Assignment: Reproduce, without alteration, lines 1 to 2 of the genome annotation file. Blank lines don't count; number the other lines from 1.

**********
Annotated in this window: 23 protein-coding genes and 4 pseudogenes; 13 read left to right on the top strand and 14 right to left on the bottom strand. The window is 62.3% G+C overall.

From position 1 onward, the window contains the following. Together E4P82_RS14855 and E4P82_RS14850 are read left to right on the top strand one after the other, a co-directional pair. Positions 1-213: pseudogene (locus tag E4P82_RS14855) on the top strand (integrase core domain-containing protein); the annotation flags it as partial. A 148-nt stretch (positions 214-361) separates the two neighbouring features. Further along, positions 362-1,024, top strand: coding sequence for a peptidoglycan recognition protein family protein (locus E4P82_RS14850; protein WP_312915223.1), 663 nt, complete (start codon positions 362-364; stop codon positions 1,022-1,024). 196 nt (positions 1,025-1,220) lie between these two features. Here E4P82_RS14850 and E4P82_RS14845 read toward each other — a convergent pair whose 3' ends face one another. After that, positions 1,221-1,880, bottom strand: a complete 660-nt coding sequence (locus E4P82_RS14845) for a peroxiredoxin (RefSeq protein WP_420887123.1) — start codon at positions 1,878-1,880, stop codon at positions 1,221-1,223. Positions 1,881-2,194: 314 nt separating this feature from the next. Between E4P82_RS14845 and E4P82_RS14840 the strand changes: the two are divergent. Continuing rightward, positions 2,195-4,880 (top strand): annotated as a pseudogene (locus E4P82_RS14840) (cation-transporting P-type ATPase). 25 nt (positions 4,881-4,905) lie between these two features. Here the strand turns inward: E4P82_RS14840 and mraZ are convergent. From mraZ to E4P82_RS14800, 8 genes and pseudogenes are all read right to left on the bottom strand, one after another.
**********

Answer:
Annotated in this window: 23 protein-coding genes and 4 pseudogenes; 13 read left to right on the top strand and 14 right to left on the bottom strand. The window is 62.3% G+C overall.

From position 1 onward, the window contains the following. Together E4P82_RS14855 and E4P82_RS14850 are read left to right on the top strand one after the other, a co-directional pair. Positions 1-213: pseudogene (locus tag E4P82_RS14855) on the top strand (integrase core domain-containing protein); the annotation flags it as partial. A 148-nt stretch (positions 214-361) separates the two neighbouring features. Further along, positions 362-1,024, top strand: coding sequence for a peptidoglycan recognition protein family protein (locus E4P82_RS14850; protein WP_312915223.1), 663 nt, complete (start codon positions 362-364; stop codon positions 1,022-1,024). 196 nt (positions 1,025-1,220) lie between these two features. Here E4P82_RS14850 and E4P82_RS14845 read toward each other — a convergent pair whose 3' ends face one another. After that, positions 1,221-1,880, bottom strand: a complete 660-nt coding sequence (locus E4P82_RS14845) for a peroxiredoxin (RefSeq protein WP_420887123.1) — start codon at positions 1,878-1,880, stop codon at positions 1,221-1,223. Positions 1,881-2,194: 314 nt separating this feature from the next. Between E4P82_RS14845 and E4P82_RS14840 the strand changes: the two are divergent. Continuing rightward, positions 2,195-4,880 (top strand): annotated as a pseudogene (locus E4P82_RS14840) (cation-transporting P-type ATPase). 25 nt (positions 4,881-4,905) lie between these two features. Here the strand turns inward: E4P82_RS14840 and mraZ are convergent. From mraZ to E4P82_RS14800, 8 genes and pseudogenes are all read right to left on the bottom strand, one after another.